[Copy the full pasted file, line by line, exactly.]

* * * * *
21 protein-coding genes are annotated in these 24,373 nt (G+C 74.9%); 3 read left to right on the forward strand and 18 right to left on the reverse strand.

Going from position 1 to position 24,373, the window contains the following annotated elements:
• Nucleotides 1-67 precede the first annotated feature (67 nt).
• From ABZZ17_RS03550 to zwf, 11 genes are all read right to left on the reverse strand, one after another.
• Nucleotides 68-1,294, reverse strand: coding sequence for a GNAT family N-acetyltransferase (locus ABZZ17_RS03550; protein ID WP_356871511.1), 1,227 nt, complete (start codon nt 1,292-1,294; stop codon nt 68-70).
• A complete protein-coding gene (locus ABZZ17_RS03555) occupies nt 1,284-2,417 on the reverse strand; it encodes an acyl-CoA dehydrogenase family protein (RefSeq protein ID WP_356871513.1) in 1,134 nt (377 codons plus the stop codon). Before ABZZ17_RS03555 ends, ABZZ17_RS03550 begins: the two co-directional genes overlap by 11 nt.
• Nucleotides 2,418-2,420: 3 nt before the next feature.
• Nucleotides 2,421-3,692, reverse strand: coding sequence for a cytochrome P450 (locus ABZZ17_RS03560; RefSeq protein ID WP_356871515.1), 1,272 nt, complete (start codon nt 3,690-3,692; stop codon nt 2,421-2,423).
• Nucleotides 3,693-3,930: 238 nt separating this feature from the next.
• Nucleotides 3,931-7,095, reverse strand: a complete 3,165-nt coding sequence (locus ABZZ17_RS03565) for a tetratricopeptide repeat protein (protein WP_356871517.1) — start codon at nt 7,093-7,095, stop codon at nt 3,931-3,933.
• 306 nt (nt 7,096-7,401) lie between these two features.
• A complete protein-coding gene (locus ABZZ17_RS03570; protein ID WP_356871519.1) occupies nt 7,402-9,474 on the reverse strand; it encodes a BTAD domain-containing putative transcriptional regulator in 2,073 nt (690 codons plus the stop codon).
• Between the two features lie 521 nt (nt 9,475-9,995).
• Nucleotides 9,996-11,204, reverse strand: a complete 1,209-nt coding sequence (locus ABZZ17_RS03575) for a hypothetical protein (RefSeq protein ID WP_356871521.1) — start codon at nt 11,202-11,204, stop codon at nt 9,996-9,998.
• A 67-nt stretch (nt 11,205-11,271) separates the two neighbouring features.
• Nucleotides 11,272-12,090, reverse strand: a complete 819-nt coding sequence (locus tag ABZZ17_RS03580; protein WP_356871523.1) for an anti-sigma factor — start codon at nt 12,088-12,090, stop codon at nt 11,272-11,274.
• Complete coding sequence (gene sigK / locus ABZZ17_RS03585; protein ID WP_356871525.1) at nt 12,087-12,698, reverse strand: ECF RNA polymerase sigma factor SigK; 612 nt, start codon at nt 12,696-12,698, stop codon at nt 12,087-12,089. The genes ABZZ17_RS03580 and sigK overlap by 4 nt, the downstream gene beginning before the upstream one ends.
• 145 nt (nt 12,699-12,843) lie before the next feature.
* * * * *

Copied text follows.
21 protein-coding genes are annotated in these 24,373 nt (G+C 74.9%); 3 read left to right on the forward strand and 18 right to left on the reverse strand.

Going from position 1 to position 24,373, the window contains the following annotated elements:
• Nucleotides 1-67 precede the first annotated feature (67 nt).
• From ABZZ17_RS03550 to zwf, 11 genes are all read right to left on the reverse strand, one after another.
• Nucleotides 68-1,294, reverse strand: coding sequence for a GNAT family N-acetyltransferase (locus ABZZ17_RS03550; protein ID WP_356871511.1), 1,227 nt, complete (start codon nt 1,292-1,294; stop codon nt 68-70).
• A complete protein-coding gene (locus ABZZ17_RS03555) occupies nt 1,284-2,417 on the reverse strand; it encodes an acyl-CoA dehydrogenase family protein (RefSeq protein ID WP_356871513.1) in 1,134 nt (377 codons plus the stop codon). Before ABZZ17_RS03555 ends, ABZZ17_RS03550 begins: the two co-directional genes overlap by 11 nt.
• Nucleotides 2,418-2,420: 3 nt before the next feature.
• Nucleotides 2,421-3,692, reverse strand: coding sequence for a cytochrome P450 (locus ABZZ17_RS03560; RefSeq protein ID WP_356871515.1), 1,272 nt, complete (start codon nt 3,690-3,692; stop codon nt 2,421-2,423).
• Nucleotides 3,693-3,930: 238 nt separating this feature from the next.
• Nucleotides 3,931-7,095, reverse strand: a complete 3,165-nt coding sequence (locus ABZZ17_RS03565) for a tetratricopeptide repeat protein (protein WP_356871517.1) — start codon at nt 7,093-7,095, stop codon at nt 3,931-3,933.
• 306 nt (nt 7,096-7,401) lie between these two features.
• A complete protein-coding gene (locus ABZZ17_RS03570; protein ID WP_356871519.1) occupies nt 7,402-9,474 on the reverse strand; it encodes a BTAD domain-containing putative transcriptional regulator in 2,073 nt (690 codons plus the stop codon).
• Between the two features lie 521 nt (nt 9,475-9,995).
• Nucleotides 9,996-11,204, reverse strand: a complete 1,209-nt coding sequence (locus ABZZ17_RS03575) for a hypothetical protein (RefSeq protein ID WP_356871521.1) — start codon at nt 11,202-11,204, stop codon at nt 9,996-9,998.
• A 67-nt stretch (nt 11,205-11,271) separates the two neighbouring features.
• Nucleotides 11,272-12,090, reverse strand: a complete 819-nt coding sequence (locus tag ABZZ17_RS03580; protein WP_356871523.1) for an anti-sigma factor — start codon at nt 12,088-12,090, stop codon at nt 11,272-11,274.
• Complete coding sequence (gene sigK / locus ABZZ17_RS03585; protein ID WP_356871525.1) at nt 12,087-12,698, reverse strand: ECF RNA polymerase sigma factor SigK; 612 nt, start codon at nt 12,696-12,698, stop codon at nt 12,087-12,089. The genes ABZZ17_RS03580 and sigK overlap by 4 nt, the downstream gene beginning before the upstream one ends.
• 145 nt (nt 12,699-12,843) lie before the next feature.